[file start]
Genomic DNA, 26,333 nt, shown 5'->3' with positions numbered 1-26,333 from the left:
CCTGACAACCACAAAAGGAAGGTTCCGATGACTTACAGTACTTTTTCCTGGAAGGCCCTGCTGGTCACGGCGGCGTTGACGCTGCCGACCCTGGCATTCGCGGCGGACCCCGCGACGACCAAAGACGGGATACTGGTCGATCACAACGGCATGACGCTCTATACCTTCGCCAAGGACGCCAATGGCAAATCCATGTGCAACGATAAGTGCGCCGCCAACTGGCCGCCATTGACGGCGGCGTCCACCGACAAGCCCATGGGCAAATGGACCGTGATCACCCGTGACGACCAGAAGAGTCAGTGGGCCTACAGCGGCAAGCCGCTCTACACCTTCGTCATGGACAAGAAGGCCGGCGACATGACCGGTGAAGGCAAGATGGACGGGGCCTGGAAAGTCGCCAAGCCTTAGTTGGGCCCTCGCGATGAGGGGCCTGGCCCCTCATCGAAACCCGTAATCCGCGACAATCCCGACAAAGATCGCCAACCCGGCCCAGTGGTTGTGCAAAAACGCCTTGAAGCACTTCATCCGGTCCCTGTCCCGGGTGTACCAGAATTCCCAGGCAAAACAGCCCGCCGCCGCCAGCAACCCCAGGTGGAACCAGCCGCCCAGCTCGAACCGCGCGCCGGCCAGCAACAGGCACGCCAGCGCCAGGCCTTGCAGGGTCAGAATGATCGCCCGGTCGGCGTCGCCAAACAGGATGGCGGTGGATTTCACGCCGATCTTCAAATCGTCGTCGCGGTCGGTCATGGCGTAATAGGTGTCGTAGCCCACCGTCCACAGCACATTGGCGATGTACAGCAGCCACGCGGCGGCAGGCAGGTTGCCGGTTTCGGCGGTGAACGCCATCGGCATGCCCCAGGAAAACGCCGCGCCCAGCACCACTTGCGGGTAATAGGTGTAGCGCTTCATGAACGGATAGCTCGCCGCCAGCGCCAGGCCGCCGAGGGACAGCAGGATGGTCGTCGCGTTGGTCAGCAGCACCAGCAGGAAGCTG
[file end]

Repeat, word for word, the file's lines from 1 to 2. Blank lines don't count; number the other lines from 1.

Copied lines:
Genomic DNA, 26,333 nt, shown 5'->3' with positions numbered 1-26,333 from the left:
CCTGACAACCACAAAAGGAAGGTTCCGATGACTTACAGTACTTTTTCCTGGAAGGCCCTGCTGGTCACGGCGGCGTTGACGCTGCCGACCCTGGCATTCGCGGCGGACCCCGCGACGACCAAAGACGGGATACTGGTCGATCACAACGGCATGACGCTCTATACCTTCGCCAAGGACGCCAATGGCAAATCCATGTGCAACGATAAGTGCGCCGCCAACTGGCCGCCATTGACGGCGGCGTCCACCGACAAGCCCATGGGCAAATGGACCGTGATCACCCGTGACGACCAGAAGAGTCAGTGGGCCTACAGCGGCAAGCCGCTCTACACCTTCGTCATGGACAAGAAGGCCGGCGACATGACCGGTGAAGGCAAGATGGACGGGGCCTGGAAAGTCGCCAAGCCTTAGTTGGGCCCTCGCGATGAGGGGCCTGGCCCCTCATCGAAACCCGTAATCCGCGACAATCCCGACAAAGATCGCCAACCCGGCCCAGTGGTTGTGCAAAAACGCCTTGAAGCACTTCATCCGGTCCCTGTCCCGGGTGTACCAGAATTCCCAGGCAAAACAGCCCGCCGCCGCCAGCAACCCCAGGTGGAACCAGCCGCCCAGCTCGAACCGCGCGCCGGCCAGCAACAGGCACGCCAGCGCCAGGCCTTGCAGGGTCAGAATGATCGCCCGGTCGGCGTCGCCAAACAGGATGGCGGTGGATTTCACGCCGATCTTCAAATCGTCGTCGCGGTCGGTCATGGCGTAATAGGTGTCGTAGCCCACCGTCCACAGCACATTGGCGATGTACAGCAGCCACGCGGCGGCAGGCAGGTTGCCGGTTTCGGCGGTGAACGCCATCGGCATGCCCCAGGAAAACGCCGCGCCCAGCACCACTTGCGGGTAATAGGTGTAGCGCTTCATGAACGGATAGCTCGCCGCCAGCGCCAGGCCGCCGAGGGACAGCAGGATGGTCGTCGCGTTGGTCAGCAGCACCAGCAGGAAGCTG